The Madeleine Stories


The title of Anka Muhlstein’s new book, ‘M. Proust’s Library’, at first struck me as odd, since Proust did not have much of a book collection. Proust seems to have committed large sections of whatever he read to memory, making the ownership of books superfluous. But she has the wider meaning of library in mind. One of her threads helped me to better way frame the famous madeleine incident.

Proust’s Search can actually be condensed quite a lot once we ignore all the Marcel flashback stuff. A middle-aged man, in anguish over how to become a writer, has a pleasant glow of reminiscence after the taste of a pastry dipped in warm tea creates a kind of space-time wormhole to his childhood. But the glow fades. He takes a walk in the Bois in order to bring back more of these unforced memories. The walk ends in gloom as he is reminded simply of the loss of beauty in his life. He visits a childhood friend—but their conversations do not show him a way forward as an artist. He commits himself to some sort of asylum for renewal, which he interrupts to take a short trip to Paris during the war years. He sees startling events, but still cannot figure out how to knit them together into a narrative.  Years later he returns to Paris again and accepts an invitation to a soirée filled with characters he had known throughout his childhood and youth. It is here that everything changes.

Muhlstein writes about the moment of his artistic self-discovery:

At the very end of the novel, the Narrator suddenly sees François le Champi on a shelf in the Prince de Guermantes’s library, and the mere sight of the volume triggers the memory of “the child I had been at that time, brought to life within me by the book, which knowing nothing of me except this child it had instantly summoned him to its presence, wanting to be seen only by his eyes, to be loved only by his heart, to speak only to him. And this book which my mother had read aloud to me at Combray until the early hours of that night… [A] thousand trifling details of Combray which for years had not entered my mind came lightly and spontaneously leaping, in follow-my-leader fashion, to suspend themselves from the magnetized nib in an interminable and trembling chain of memories… [and re-created] the same impression of what the weather was like then in the garden, the same dreams that were then shaping themselves in [my] mind about the different countries and about life, the same anguish about the next day.”  George Sand is the only writer Proust read as a child whom he comments upon in La Recherche…. (pages 7-8)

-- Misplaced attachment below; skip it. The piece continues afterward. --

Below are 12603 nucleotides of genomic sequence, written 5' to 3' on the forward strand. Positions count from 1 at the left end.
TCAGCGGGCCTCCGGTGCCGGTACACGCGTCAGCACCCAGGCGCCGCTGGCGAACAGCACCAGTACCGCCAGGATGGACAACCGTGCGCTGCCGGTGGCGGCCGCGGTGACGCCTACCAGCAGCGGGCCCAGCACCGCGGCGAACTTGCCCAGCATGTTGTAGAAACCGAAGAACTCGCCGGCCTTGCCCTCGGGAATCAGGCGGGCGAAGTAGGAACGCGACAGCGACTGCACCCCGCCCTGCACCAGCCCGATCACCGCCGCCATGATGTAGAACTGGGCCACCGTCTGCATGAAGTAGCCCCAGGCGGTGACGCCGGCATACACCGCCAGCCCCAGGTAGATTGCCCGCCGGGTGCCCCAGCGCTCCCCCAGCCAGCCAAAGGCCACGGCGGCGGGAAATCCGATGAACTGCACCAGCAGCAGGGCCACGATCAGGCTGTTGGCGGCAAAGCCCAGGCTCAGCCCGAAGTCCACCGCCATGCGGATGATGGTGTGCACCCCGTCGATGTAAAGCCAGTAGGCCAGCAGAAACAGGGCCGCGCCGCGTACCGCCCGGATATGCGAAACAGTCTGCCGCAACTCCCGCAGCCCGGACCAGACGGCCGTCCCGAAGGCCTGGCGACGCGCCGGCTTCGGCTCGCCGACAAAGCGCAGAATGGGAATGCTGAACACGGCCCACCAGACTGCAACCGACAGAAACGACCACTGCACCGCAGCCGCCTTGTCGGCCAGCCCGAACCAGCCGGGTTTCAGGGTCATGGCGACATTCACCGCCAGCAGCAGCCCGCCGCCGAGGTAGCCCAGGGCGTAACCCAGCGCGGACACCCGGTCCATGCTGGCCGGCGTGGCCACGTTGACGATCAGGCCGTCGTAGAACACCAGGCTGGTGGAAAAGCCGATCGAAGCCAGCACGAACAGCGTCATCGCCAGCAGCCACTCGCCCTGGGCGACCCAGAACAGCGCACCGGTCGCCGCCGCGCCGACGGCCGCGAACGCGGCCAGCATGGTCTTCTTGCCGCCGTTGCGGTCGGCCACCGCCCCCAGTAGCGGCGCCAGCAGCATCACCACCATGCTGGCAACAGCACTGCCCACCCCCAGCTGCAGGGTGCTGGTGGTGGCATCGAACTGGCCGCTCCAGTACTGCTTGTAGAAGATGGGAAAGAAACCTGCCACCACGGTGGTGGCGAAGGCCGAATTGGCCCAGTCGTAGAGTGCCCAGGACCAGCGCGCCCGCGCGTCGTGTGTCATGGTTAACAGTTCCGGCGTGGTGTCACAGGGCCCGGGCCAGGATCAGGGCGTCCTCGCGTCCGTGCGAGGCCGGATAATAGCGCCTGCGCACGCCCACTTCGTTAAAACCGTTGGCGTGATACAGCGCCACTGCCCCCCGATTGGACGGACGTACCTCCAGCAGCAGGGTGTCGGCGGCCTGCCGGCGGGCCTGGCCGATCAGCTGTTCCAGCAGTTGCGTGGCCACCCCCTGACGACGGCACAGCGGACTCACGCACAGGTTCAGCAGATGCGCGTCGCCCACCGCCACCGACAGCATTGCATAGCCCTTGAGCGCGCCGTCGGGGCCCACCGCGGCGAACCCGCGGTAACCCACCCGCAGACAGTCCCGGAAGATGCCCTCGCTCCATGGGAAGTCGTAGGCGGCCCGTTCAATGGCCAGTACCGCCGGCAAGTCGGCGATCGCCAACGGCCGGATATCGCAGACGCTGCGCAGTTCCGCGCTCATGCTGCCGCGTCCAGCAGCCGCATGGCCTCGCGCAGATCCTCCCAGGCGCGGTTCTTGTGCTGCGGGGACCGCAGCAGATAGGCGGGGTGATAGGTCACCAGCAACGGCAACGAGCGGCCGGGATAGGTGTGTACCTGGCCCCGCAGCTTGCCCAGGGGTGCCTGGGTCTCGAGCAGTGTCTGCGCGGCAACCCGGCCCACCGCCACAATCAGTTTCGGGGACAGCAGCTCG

So this book-inspired unforced memory, about a country waif adopted by (and later married to) a woman named Madeleine, is the more powerful of the madeleine stories, touching as it does not only on Marcel’s artistic breakthrough and its source in literature, but also Proust’s deepest psychological nature.

5 Responses to “The Madeleine Stories”

  1. marimann Says:

    This is a wonderful insight; thank you so much for sharing it. It just reaffirms my belief that the more you dig into Proust, the more there is to find…

    • Jim Everett Says:

      I agree. I have tried to explore other writers in this kind of depth but only Proust has so far been inexhaustable.

  2. Marcelita Swann Says:

    Jim~
    With all the senses explored…taste, with the madeleine cookie (Combray); touch, with the starched napkin (Balbec); kinesthetic, with the uneven paving stones (Venice); sound, with the ‘spoon knocking against the plate’ or the railwayman’s hammer on a wheel of the train…it is through his eyes, with the sense of sight, that the memory of reading ‘François le Champi’ echoes your thoughts of the “book-inspired unforced memory.”

    Thank you for weaving Anka Muhlstein’s book, ‘M. Proust’s Library,’ back into the novel.

    • Jim Everett Says:

      I agree that Proust explores all the senses as potential pathways to connect to a genuine experience of the past without the intrusive filtering of rational intelligence. But, ironically, his need to tidy up the structure of the novel pushes him to expand on the madeleine pun. My post is a bit too tidy in this regard. Sight is on a par with taste, hearing, etc.

  3. marcelitaswann Says:

    From the Overture in ‘Swann’s Way,’ “Undoubtedly what is thus palpitating in the depths of my being must be the image, the visual memory which, being linked to that taste, is trying to follow it into my conscious mind.” (Modern Library, p. 62.)

Leave a Reply

Fill in your details below or click an icon to log in:

WordPress.com Logo

You are commenting using your WordPress.com account. Log Out / Change )

Twitter picture

You are commenting using your Twitter account. Log Out / Change )

Facebook photo

You are commenting using your Facebook account. Log Out / Change )

Google+ photo

You are commenting using your Google+ account. Log Out / Change )

Connecting to %s


Follow

Get every new post delivered to your Inbox.

Join 89 other followers

%d bloggers like this: